This morning, Apple put out a press release letting the world know that they'll be showing off iOS 5, OS X Lion, and iCloud, their long-awaited cloud service/MobileMe revamp, next week at WWDC. Oddly enough, Apple only went as far as naming iCloud, and called it an "upcoming cloud services offering." Now, we aren't expecting them to go into full detail in a press release, but why even name it at all? We're guessing it's because Apple really wants to set the expectation that WWDC will be focusing on software, softening the blow that will inevitably come when the masses are complaining about the lack of an iPhone 5 hardware reveal. The press release lets us know Apple's WWDC intentions and plans, and sets the expectations accordingly.
WWDC kicks off in six days, and of course, we'll have details of all the announcements as they're made. By the way, the press release also confirms that the incomparable Steve Jobs will be taking the stage at WWDC.
If the CNET report is true, Apple only needs to close deals with Sony Music Entertainment and Universal Music Group now before it secures unprecedented, legitimate access to music from all "Big Four" labels.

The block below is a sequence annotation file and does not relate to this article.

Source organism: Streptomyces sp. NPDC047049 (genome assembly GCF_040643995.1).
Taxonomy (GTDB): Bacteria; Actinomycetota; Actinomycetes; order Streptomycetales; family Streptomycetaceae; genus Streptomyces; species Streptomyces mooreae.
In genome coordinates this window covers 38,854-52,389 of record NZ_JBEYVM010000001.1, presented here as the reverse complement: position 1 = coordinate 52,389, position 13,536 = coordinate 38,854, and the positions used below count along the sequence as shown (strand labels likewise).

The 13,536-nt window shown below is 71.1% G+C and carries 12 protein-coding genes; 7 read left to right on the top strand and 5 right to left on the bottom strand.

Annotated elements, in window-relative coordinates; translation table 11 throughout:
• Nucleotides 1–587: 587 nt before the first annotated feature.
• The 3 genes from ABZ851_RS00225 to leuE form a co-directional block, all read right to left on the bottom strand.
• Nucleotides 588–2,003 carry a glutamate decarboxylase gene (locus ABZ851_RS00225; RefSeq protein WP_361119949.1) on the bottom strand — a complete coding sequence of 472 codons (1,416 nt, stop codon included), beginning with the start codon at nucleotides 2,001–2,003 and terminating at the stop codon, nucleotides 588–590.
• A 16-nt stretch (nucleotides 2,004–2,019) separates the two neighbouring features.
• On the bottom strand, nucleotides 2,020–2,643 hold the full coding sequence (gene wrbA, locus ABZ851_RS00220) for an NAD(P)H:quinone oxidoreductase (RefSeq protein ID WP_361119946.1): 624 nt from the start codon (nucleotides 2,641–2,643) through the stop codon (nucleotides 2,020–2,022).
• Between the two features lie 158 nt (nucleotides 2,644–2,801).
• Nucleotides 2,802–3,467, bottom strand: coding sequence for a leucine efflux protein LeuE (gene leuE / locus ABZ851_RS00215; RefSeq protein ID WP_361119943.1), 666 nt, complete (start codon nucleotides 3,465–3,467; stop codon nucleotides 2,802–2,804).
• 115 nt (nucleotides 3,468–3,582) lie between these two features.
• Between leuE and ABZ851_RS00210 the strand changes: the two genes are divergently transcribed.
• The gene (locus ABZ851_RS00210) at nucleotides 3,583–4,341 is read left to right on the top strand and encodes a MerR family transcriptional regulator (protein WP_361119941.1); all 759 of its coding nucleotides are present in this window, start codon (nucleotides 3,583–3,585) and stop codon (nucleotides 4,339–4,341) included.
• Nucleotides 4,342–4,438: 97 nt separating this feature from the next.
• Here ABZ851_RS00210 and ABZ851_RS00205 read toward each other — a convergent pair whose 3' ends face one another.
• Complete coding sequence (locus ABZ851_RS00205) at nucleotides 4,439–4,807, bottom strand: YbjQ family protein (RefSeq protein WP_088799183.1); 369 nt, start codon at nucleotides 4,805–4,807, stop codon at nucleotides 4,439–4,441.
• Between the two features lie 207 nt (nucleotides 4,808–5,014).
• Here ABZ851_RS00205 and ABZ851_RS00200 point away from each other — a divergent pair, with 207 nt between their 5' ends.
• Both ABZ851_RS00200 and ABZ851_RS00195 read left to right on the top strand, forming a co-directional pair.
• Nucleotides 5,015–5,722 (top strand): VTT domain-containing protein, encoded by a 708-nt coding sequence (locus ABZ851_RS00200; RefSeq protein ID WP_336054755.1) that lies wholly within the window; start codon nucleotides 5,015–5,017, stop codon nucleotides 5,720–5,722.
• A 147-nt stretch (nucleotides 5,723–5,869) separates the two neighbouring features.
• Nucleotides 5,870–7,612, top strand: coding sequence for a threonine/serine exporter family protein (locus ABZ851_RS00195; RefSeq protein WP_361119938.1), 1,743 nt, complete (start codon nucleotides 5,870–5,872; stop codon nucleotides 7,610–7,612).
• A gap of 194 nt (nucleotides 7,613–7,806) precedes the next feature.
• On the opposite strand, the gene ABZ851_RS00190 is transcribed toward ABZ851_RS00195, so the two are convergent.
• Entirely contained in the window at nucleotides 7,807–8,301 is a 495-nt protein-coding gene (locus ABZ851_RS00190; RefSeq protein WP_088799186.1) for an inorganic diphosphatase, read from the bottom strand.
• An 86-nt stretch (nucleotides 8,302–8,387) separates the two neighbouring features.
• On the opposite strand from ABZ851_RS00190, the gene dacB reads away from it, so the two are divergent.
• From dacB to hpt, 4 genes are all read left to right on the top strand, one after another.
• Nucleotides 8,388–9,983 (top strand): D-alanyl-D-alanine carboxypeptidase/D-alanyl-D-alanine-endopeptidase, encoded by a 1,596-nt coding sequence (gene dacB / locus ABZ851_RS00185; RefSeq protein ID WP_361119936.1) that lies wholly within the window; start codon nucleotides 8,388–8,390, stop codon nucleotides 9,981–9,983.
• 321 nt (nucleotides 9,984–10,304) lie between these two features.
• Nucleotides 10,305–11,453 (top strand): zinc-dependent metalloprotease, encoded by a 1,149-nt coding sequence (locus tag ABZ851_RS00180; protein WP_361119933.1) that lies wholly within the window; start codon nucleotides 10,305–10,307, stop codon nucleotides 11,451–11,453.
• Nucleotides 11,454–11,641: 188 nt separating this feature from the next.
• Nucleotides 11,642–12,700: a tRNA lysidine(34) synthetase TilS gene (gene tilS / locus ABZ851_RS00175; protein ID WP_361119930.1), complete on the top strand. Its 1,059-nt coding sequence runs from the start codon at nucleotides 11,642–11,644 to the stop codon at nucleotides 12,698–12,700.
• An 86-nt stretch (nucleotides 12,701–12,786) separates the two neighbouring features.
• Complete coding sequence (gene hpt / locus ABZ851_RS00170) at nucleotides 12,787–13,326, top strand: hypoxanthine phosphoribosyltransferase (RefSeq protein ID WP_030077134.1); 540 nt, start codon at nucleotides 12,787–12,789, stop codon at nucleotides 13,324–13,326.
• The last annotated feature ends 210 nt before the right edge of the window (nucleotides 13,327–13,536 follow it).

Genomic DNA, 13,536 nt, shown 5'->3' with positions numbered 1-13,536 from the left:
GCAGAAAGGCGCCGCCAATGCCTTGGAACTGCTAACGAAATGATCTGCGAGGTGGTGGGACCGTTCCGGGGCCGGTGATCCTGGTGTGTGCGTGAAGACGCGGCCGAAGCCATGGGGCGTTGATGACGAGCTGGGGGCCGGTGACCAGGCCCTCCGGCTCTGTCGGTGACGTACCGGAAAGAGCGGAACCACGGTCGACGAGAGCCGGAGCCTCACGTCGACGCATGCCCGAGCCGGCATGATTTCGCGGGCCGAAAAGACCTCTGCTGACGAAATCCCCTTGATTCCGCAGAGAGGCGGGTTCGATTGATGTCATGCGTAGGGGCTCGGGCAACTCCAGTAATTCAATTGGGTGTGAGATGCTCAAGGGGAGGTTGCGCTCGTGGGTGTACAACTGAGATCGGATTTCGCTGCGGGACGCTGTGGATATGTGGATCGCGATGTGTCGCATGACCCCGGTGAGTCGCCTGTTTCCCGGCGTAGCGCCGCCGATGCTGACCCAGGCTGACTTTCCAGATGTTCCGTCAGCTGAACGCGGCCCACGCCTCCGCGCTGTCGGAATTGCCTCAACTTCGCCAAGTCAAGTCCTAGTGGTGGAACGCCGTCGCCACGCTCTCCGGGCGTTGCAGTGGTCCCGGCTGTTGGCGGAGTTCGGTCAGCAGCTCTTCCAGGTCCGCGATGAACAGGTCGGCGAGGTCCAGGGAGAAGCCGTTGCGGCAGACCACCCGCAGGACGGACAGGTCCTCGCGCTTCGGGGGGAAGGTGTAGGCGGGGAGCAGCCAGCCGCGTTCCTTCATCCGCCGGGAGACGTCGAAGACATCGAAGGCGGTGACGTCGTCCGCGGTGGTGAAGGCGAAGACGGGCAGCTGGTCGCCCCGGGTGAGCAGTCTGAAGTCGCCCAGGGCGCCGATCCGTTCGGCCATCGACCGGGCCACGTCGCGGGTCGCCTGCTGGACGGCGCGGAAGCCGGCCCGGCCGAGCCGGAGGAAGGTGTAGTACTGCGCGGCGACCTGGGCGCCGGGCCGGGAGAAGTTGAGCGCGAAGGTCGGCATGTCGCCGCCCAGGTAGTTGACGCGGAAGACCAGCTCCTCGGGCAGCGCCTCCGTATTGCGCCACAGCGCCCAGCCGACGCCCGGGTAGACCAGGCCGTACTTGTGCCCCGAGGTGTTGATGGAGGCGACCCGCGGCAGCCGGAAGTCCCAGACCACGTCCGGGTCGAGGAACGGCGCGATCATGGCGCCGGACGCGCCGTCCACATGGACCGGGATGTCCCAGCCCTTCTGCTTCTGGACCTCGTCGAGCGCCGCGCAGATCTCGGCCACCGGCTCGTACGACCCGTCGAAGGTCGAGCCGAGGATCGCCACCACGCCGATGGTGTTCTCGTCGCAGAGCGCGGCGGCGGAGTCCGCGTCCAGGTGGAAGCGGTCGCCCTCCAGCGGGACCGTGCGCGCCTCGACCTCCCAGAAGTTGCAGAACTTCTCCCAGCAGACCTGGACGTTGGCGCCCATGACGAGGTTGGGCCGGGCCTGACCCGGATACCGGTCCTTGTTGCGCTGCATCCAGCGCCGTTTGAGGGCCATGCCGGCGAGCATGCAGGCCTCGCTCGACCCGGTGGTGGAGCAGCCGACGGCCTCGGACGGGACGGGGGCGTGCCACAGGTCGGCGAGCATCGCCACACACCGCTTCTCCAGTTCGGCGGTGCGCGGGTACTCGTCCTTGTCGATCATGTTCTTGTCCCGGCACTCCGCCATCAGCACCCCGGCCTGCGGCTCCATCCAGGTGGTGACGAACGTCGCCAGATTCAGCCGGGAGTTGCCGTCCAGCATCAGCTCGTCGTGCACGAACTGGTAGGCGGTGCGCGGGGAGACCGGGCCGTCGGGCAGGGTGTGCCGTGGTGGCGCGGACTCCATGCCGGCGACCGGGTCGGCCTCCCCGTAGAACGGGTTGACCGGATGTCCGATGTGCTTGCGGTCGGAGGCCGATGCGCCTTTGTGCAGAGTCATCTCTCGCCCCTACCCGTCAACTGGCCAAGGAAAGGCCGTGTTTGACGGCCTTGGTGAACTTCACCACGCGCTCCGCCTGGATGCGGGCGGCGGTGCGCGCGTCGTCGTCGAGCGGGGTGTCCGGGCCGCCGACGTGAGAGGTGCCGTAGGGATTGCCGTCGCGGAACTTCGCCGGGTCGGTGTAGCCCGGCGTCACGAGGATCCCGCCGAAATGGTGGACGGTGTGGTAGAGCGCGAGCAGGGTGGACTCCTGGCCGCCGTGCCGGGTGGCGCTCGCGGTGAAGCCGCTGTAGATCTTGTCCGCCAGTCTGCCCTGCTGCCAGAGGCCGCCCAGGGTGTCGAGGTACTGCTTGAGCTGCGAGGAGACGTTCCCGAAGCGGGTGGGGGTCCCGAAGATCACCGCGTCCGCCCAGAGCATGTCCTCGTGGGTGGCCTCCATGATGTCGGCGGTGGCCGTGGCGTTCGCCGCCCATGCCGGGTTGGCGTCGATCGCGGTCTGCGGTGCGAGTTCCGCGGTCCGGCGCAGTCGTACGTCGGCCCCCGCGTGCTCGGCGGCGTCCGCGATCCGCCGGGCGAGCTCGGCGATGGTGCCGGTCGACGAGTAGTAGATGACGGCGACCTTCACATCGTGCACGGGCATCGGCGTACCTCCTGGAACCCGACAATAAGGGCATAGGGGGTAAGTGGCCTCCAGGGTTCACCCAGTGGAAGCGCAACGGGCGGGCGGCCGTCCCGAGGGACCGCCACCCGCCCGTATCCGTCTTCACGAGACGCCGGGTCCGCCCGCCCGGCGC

In March, Amazon launched its cloud music locker without such rights and faced threats of legal action; it is now reportedly in talks with the labels to secure licensing agreements. Google launched Google Music at its Google I/O event a couple weeks ago.
In April, CNET reported that Apple had inked a deal with Warner Music and "at least one of the remaining three" major music labels. Apple has not officially acknowledged the development of a cloud-based music storage service, but speculation is rife after reports "confirming" the development with unnamed sources. Furthermore, the company recently built a massive data center in North Carolina, reportedly meant to host a video streaming service.